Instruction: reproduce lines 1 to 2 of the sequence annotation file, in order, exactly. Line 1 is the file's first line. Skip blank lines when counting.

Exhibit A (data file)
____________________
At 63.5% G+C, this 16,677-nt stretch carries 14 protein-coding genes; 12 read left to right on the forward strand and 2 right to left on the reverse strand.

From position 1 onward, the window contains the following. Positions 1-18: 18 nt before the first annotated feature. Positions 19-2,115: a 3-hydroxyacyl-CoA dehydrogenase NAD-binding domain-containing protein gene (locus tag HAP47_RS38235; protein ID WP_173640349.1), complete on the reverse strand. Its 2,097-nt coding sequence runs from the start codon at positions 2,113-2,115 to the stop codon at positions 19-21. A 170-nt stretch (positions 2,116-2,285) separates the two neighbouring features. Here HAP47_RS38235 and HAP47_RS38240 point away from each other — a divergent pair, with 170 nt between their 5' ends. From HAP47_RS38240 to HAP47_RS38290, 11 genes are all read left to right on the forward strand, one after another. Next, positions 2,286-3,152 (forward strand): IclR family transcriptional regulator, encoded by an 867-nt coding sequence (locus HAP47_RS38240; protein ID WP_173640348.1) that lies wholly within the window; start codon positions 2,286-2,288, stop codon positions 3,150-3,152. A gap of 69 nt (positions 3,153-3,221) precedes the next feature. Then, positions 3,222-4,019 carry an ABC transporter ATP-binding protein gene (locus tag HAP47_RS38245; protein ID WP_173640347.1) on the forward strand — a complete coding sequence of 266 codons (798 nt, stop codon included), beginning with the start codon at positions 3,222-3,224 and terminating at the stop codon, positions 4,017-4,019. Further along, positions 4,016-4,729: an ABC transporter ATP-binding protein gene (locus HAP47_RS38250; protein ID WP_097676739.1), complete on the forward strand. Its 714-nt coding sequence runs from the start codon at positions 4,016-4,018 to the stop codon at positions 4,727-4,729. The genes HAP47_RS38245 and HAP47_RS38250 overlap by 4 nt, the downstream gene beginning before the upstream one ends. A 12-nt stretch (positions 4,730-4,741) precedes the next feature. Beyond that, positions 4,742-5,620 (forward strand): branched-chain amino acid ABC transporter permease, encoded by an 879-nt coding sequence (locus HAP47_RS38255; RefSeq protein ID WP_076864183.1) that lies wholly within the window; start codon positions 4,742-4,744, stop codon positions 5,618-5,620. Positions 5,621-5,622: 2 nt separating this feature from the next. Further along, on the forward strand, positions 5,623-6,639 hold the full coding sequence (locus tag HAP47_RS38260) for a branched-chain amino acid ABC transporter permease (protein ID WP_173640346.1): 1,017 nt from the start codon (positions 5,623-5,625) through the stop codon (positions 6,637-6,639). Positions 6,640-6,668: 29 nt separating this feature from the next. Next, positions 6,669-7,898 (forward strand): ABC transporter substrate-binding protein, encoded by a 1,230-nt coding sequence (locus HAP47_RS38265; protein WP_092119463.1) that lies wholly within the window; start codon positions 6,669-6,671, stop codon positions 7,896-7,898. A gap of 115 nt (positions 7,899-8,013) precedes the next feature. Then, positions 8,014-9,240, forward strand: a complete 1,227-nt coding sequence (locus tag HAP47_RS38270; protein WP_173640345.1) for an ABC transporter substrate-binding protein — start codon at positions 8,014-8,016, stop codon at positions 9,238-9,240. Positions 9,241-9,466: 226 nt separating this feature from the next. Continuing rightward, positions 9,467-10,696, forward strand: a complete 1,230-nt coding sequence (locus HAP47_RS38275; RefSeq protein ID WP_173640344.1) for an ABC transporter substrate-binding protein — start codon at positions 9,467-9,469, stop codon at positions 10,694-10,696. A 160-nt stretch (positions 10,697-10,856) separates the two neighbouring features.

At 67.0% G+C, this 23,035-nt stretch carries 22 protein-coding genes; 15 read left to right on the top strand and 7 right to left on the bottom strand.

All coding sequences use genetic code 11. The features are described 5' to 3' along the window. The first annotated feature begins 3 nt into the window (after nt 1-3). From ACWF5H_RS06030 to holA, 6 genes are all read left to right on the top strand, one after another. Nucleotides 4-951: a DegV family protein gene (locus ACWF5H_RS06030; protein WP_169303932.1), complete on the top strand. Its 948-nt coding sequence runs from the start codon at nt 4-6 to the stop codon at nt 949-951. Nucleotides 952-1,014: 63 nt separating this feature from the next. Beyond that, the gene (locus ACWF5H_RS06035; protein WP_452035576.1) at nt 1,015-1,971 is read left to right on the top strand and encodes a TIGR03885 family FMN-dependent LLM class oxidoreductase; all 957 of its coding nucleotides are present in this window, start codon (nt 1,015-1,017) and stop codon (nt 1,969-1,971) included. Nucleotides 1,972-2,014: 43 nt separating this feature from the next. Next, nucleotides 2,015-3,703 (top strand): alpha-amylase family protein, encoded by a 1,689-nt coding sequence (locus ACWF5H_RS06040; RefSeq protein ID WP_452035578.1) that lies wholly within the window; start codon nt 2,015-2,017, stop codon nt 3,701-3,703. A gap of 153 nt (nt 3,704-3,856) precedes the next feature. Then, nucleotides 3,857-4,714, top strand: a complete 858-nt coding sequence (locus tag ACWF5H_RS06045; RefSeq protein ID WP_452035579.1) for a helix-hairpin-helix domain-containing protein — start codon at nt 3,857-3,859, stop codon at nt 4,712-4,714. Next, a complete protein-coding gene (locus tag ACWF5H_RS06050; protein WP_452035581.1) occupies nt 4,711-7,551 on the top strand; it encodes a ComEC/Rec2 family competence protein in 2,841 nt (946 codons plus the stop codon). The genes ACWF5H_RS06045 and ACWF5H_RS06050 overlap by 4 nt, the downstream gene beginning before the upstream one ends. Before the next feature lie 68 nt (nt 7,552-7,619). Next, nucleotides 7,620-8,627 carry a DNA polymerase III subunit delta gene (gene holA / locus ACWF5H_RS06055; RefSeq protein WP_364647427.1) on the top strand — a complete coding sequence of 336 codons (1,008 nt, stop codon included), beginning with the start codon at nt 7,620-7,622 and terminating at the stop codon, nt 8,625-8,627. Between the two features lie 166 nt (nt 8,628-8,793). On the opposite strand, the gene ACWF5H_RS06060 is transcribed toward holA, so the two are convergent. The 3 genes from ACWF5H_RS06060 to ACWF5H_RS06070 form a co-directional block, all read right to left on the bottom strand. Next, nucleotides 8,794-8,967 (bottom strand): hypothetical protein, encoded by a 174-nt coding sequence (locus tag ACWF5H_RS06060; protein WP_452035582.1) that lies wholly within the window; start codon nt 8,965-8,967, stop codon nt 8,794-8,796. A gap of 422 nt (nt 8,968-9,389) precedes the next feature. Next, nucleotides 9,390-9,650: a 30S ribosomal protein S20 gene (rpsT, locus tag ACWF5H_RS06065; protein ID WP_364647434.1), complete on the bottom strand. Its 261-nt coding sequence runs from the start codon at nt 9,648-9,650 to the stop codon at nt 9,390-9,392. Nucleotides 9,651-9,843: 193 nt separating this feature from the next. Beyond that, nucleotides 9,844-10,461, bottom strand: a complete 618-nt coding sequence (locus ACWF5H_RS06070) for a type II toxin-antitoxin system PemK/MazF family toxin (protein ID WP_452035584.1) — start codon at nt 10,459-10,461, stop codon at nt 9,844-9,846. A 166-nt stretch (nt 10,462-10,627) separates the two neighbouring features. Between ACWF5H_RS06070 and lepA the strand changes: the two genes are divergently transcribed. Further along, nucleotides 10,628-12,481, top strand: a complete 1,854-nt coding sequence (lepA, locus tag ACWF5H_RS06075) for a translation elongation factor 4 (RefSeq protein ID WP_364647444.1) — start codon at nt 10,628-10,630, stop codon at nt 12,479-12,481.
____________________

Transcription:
At 63.5% G+C, this 16,677-nt stretch carries 14 protein-coding genes; 12 read left to right on the forward strand and 2 right to left on the reverse strand.

From position 1 onward, the window contains the following. Positions 1-18: 18 nt before the first annotated feature. Positions 19-2,115: a 3-hydroxyacyl-CoA dehydrogenase NAD-binding domain-containing protein gene (locus tag HAP47_RS38235; protein ID WP_173640349.1), complete on the reverse strand. Its 2,097-nt coding sequence runs from the start codon at positions 2,113-2,115 to the stop codon at positions 19-21. A 170-nt stretch (positions 2,116-2,285) separates the two neighbouring features. Here HAP47_RS38235 and HAP47_RS38240 point away from each other — a divergent pair, with 170 nt between their 5' ends. From HAP47_RS38240 to HAP47_RS38290, 11 genes are all read left to right on the forward strand, one after another. Next, positions 2,286-3,152 (forward strand): IclR family transcriptional regulator, encoded by an 867-nt coding sequence (locus HAP47_RS38240; protein ID WP_173640348.1) that lies wholly within the window; start codon positions 2,286-2,288, stop codon positions 3,150-3,152. A gap of 69 nt (positions 3,153-3,221) precedes the next feature. Then, positions 3,222-4,019 carry an ABC transporter ATP-binding protein gene (locus tag HAP47_RS38245; protein ID WP_173640347.1) on the forward strand — a complete coding sequence of 266 codons (798 nt, stop codon included), beginning with the start codon at positions 3,222-3,224 and terminating at the stop codon, positions 4,017-4,019. Further along, positions 4,016-4,729: an ABC transporter ATP-binding protein gene (locus HAP47_RS38250; protein ID WP_097676739.1), complete on the forward strand. Its 714-nt coding sequence runs from the start codon at positions 4,016-4,018 to the stop codon at positions 4,727-4,729. The genes HAP47_RS38245 and HAP47_RS38250 overlap by 4 nt, the downstream gene beginning before the upstream one ends. A 12-nt stretch (positions 4,730-4,741) precedes the next feature. Beyond that, positions 4,742-5,620 (forward strand): branched-chain amino acid ABC transporter permease, encoded by an 879-nt coding sequence (locus HAP47_RS38255; RefSeq protein ID WP_076864183.1) that lies wholly within the window; start codon positions 4,742-4,744, stop codon positions 5,618-5,620. Positions 5,621-5,622: 2 nt separating this feature from the next. Further along, on the forward strand, positions 5,623-6,639 hold the full coding sequence (locus tag HAP47_RS38260) for a branched-chain amino acid ABC transporter permease (protein ID WP_173640346.1): 1,017 nt from the start codon (positions 5,623-5,625) through the stop codon (positions 6,637-6,639). Positions 6,640-6,668: 29 nt separating this feature from the next. Next, positions 6,669-7,898 (forward strand): ABC transporter substrate-binding protein, encoded by a 1,230-nt coding sequence (locus HAP47_RS38265; protein WP_092119463.1) that lies wholly within the window; start codon positions 6,669-6,671, stop codon positions 7,896-7,898. A gap of 115 nt (positions 7,899-8,013) precedes the next feature. Then, positions 8,014-9,240, forward strand: a complete 1,227-nt coding sequence (locus tag HAP47_RS38270; protein WP_173640345.1) for an ABC transporter substrate-binding protein — start codon at positions 8,014-8,016, stop codon at positions 9,238-9,240. Positions 9,241-9,466: 226 nt separating this feature from the next. Continuing rightward, positions 9,467-10,696, forward strand: a complete 1,230-nt coding sequence (locus HAP47_RS38275; RefSeq protein ID WP_173640344.1) for an ABC transporter substrate-binding protein — start codon at positions 9,467-9,469, stop codon at positions 10,694-10,696. A 160-nt stretch (positions 10,697-10,856) separates the two neighbouring features.